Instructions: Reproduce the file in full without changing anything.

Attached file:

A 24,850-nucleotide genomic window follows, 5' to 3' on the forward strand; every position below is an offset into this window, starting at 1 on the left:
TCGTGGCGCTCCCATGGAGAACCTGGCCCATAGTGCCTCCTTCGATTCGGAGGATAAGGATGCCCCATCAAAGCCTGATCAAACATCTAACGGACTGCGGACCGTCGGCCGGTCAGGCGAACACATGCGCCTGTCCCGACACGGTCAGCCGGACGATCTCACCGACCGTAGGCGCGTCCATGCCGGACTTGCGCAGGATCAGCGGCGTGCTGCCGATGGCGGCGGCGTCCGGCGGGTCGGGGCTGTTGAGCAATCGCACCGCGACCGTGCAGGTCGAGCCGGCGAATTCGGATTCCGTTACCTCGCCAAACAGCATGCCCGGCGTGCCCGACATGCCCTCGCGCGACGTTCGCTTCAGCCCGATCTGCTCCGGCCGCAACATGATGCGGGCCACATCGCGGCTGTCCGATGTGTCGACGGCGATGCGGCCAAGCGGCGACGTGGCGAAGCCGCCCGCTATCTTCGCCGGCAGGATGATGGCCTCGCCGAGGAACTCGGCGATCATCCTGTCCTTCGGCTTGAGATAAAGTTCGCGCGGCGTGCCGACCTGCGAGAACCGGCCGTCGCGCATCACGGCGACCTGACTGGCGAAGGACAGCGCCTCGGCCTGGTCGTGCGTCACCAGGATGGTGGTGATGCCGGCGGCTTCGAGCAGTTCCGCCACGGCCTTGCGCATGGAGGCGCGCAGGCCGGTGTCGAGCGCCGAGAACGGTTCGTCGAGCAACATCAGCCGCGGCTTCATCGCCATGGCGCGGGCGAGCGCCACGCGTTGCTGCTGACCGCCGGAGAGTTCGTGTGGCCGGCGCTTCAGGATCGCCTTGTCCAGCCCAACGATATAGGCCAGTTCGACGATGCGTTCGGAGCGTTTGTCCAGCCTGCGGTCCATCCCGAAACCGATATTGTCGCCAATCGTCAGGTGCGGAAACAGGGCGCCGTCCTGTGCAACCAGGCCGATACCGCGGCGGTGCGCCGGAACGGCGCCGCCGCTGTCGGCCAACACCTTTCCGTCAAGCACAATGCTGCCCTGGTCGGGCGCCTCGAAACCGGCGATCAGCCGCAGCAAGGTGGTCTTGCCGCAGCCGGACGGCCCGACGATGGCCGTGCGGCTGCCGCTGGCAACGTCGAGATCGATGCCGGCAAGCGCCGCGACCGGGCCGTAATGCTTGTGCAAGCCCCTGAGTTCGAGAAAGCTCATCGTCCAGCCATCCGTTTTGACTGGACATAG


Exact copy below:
A 24,850-nucleotide genomic window follows, 5' to 3' on the forward strand; every position below is an offset into this window, starting at 1 on the left:
TCGTGGCGCTCCCATGGAGAACCTGGCCCATAGTGCCTCCTTCGATTCGGAGGATAAGGATGCCCCATCAAAGCCTGATCAAACATCTAACGGACTGCGGACCGTCGGCCGGTCAGGCGAACACATGCGCCTGTCCCGACACGGTCAGCCGGACGATCTCACCGACCGTAGGCGCGTCCATGCCGGACTTGCGCAGGATCAGCGGCGTGCTGCCGATGGCGGCGGCGTCCGGCGGGTCGGGGCTGTTGAGCAATCGCACCGCGACCGTGCAGGTCGAGCCGGCGAATTCGGATTCCGTTACCTCGCCAAACAGCATGCCCGGCGTGCCCGACATGCCCTCGCGCGACGTTCGCTTCAGCCCGATCTGCTCCGGCCGCAACATGATGCGGGCCACATCGCGGCTGTCCGATGTGTCGACGGCGATGCGGCCAAGCGGCGACGTGGCGAAGCCGCCCGCTATCTTCGCCGGCAGGATGATGGCCTCGCCGAGGAACTCGGCGATCATCCTGTCCTTCGGCTTGAGATAAAGTTCGCGCGGCGTGCCGACCTGCGAGAACCGGCCGTCGCGCATCACGGCGACCTGACTGGCGAAGGACAGCGCCTCGGCCTGGTCGTGCGTCACCAGGATGGTGGTGATGCCGGCGGCTTCGAGCAGTTCCGCCACGGCCTTGCGCATGGAGGCGCGCAGGCCGGTGTCGAGCGCCGAGAACGGTTCGTCGAGCAACATCAGCCGCGGCTTCATCGCCATGGCGCGGGCGAGCGCCACGCGTTGCTGCTGACCGCCGGAGAGTTCGTGTGGCCGGCGCTTCAGGATCGCCTTGTCCAGCCCAACGATATAGGCCAGTTCGACGATGCGTTCGGAGCGTTTGTCCAGCCTGCGGTCCATCCCGAAACCGATATTGTCGCCAATCGTCAGGTGCGGAAACAGGGCGCCGTCCTGTGCAACCAGGCCGATACCGCGGCGGTGCGCCGGAACGGCGCCGCCGCTGTCGGCCAACACCTTTCCGTCAAGCACAATGCTGCCCTGGTCGGGCGCCTCGAAACCGGCGATCAGCCGCAGCAAGGTGGTCTTGCCGCAGCCGGACGGCCCGACGATGGCCGTGCGGCTGCCGCTGGCAACGTCGAGATCGATGCCGGCAAGCGCCGCGACCGGGCCGTAATGCTTGTGCAAGCCCCTGAGTTCGAGAAAGCTCATCGTCCAGCCATCCGTTTTGACTGGACATAG